Without proper language training, the visually impaired might confuse phonetically identical words, causing misunderstandings in emails or instant messages. An apology for “belated (拖 tuo) responses” could become an apology for “naked (脫 tuo) responses.” That kind of error can make blind people look uneducated. But mainstream society has continuously neglected the blind community’s specific need: a tailor-made education and communication system to support them.

It’s still debatable which Braille system is best. At the same time, there is a whole new debate brewing about the raîson d’être of Braille with the rise of screen reader software and apps on computers and smartphones. Just as people argue the pros and cons of digital books and print books, disagreements over screen readers and Braille also exist. In fact, the debate within the blind community is becoming even more heated.

Braille provides the blind with equal access to information through tactile reading. But today, that same job can be done through a screen reader on a smartphone or computer. The user listens to the information instead of reading it by touch. Some people think that tactile reading is no longer necessary for a few reasons. Books printed in Braille are thick, heavy and inconvenient, and there are only so many titles published in that format. There are less than 1,000 braille books published each year, accounting for less than 1% of regular paper books. Most of the time, their contents are outdated. Last but not least, China’s literacy level of Braille (both for the Current and Double-Spelling versions) is still very low despite decades of promotion and education. Only a handful of visually impaired people out of China’s total population of 13 million can read.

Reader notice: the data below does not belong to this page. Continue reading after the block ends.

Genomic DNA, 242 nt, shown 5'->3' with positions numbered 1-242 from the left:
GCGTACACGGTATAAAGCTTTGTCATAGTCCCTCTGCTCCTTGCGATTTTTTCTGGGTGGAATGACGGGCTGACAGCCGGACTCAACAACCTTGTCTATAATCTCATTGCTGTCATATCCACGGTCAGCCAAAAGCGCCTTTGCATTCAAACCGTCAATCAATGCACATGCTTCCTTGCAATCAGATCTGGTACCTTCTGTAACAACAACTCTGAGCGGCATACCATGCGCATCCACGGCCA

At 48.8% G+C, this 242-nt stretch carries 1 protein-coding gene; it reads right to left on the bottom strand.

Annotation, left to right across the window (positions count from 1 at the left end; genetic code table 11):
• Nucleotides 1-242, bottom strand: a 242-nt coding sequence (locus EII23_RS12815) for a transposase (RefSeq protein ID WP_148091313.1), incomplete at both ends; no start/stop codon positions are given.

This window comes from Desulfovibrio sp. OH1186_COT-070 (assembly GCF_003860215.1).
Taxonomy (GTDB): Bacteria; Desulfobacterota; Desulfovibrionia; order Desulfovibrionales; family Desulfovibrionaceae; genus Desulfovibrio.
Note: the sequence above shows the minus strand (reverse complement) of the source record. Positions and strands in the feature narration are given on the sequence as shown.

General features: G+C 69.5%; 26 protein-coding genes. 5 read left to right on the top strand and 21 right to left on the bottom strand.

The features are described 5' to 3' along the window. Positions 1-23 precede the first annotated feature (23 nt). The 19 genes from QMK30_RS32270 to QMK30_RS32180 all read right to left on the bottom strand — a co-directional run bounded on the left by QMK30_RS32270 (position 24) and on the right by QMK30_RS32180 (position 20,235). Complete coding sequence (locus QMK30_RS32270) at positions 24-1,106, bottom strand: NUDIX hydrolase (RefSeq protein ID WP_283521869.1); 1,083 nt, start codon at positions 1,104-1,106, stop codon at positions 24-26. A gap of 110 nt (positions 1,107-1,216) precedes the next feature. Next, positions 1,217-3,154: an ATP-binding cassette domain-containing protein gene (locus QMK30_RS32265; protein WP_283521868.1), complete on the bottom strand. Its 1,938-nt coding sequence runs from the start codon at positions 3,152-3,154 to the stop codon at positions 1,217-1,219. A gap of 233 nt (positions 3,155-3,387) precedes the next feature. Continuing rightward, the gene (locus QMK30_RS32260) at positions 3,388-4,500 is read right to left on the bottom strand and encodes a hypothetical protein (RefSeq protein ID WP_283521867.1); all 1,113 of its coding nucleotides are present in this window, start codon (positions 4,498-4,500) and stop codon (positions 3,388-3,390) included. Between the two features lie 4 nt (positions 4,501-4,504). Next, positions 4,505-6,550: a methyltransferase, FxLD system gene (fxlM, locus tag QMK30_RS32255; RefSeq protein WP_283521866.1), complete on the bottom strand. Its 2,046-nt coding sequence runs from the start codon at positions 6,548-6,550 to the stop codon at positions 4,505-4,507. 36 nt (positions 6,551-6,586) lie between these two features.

Screen readers make reading for the blind much easier. You can start reading anything (as long as it is available online), any time, any place and at any speed you want. Compared to reading Braille books, you can read ten times faster on a reader with an adjustable speed setting. More importantly, your reading becomes more individualized and up-to-date with the rest of the world. Writing or inputting information is also more efficient — either with the keyboard or speech recognition software (which is functioning better and better these days). More and more systems are providing compound word assistance for each Chinese character to make it easier to find the right character among many homophones. For example, when you type the pinyin “tuo”, the software will give you two options: “tuo” (拖), to drag, or “tuo” (脫), to remove. This also means that the pedagogy for blind people should focus on the differentiation of homophones to improve their understanding of Chinese characters.